Personally, I am okay with the regulations being proposed. I see these lounges as being small, intimate places, family friendly, where you go for to taste a few of your favourite brews right at the point of production, not places to go out with large groups of friends to get swacked on a Friday night until the wee hours.

I know the local craft beer industry is okay with moving forward as is in regards to the recommendations as they were part of the consultation process and were well aware of what was happening. For the first time in a long while those from the Vancouver craft brewing industry organized and worked together to help get Vancouver City Council to this point by making the Vancouver craft beer industry wants and needs known in regards to on-site consumption lounges. All brewery owners in Vancouver I have talked to do not want to have a lounge open until 2 or 4 AM at their brewery and would not staff one and stay open until those late hours even if they were allowed.

I am very disappointed that there has only been one letter of support and that did not come from any of the brewery owners who would benefit from these changes. I am also embarrassed to say that until I found out that there was no official support being shown for the changes save the one letter, I had not written in despite the fact it was my yelling and screaming about the issue that got the attention of George Affleck which resulted in a meeting between us and the motion that set all of this in motion.

I have rectified this and written my letter and if you love craft beer in Vancouver and want to support your local breweries and have the opportunity to enjoy some of their great beers in lounges at the breweries, I recommend you do as well. It takes 30 seconds to write an email of support that could result in permanent and positive changes to our local liquor policies. This type of thing is specifically what groups like the Campaign for Real Ale (CAMRA) are designed for and members should get active and support the cause. Getting these recommendations through the Public Hearing and changes made is a win-win-win situation for Vancouver, the local craft beer industry and craft beer consumers.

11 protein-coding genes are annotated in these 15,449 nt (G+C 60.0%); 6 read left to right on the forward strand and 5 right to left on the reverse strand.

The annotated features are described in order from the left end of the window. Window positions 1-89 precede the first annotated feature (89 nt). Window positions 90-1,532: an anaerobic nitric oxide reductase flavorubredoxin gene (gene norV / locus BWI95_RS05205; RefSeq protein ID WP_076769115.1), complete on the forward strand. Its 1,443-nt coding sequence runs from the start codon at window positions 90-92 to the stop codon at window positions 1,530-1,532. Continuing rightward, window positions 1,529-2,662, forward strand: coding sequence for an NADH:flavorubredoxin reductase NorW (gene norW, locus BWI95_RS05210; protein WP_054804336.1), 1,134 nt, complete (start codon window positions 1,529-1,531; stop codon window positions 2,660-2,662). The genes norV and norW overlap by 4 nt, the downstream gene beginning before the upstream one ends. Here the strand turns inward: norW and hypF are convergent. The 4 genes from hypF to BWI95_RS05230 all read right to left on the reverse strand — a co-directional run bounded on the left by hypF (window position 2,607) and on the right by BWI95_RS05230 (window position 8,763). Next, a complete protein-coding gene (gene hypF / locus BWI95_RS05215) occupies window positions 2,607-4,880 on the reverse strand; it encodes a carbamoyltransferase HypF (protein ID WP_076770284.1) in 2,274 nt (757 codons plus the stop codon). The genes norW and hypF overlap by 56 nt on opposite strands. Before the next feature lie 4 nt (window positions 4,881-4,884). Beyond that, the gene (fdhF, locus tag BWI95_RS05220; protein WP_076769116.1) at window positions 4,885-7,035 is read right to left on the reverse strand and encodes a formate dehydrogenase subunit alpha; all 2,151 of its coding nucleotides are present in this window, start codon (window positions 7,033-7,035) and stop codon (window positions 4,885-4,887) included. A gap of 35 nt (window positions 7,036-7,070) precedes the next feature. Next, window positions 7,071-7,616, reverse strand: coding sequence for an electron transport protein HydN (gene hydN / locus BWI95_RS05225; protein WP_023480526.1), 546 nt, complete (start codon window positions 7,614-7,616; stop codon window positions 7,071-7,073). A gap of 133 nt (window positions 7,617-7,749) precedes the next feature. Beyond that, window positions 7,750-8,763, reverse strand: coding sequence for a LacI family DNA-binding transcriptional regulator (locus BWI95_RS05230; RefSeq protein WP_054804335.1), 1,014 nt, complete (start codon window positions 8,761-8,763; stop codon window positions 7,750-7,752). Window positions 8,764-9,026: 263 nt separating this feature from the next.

Email and let's get this thing done! Remember the hearing is Tuesday at 6 PM so emails should be sent before 4 PM on Tuesday.


  1. Hey Paddy, thanks again for raising the alarm on this important issue. It looks like some CAMRA social media got mobilized, and my fingers are crossed that people took the time to click their mouse three times & send Chuck's letter. If not, well, I guess apathy will get people what they ultimately deserve - nothing. But it won't be for your lack of trying!

  2. Thanks Chad. This is a good lesson to be learned by all. If we want to make changes happen, we need to be active and engaged in the process. I hope, if nothing else, through this whole process, people have seen one person yelling loudly enough in the right direction can make a difference and many doing the same thing can be virtually unstoppable.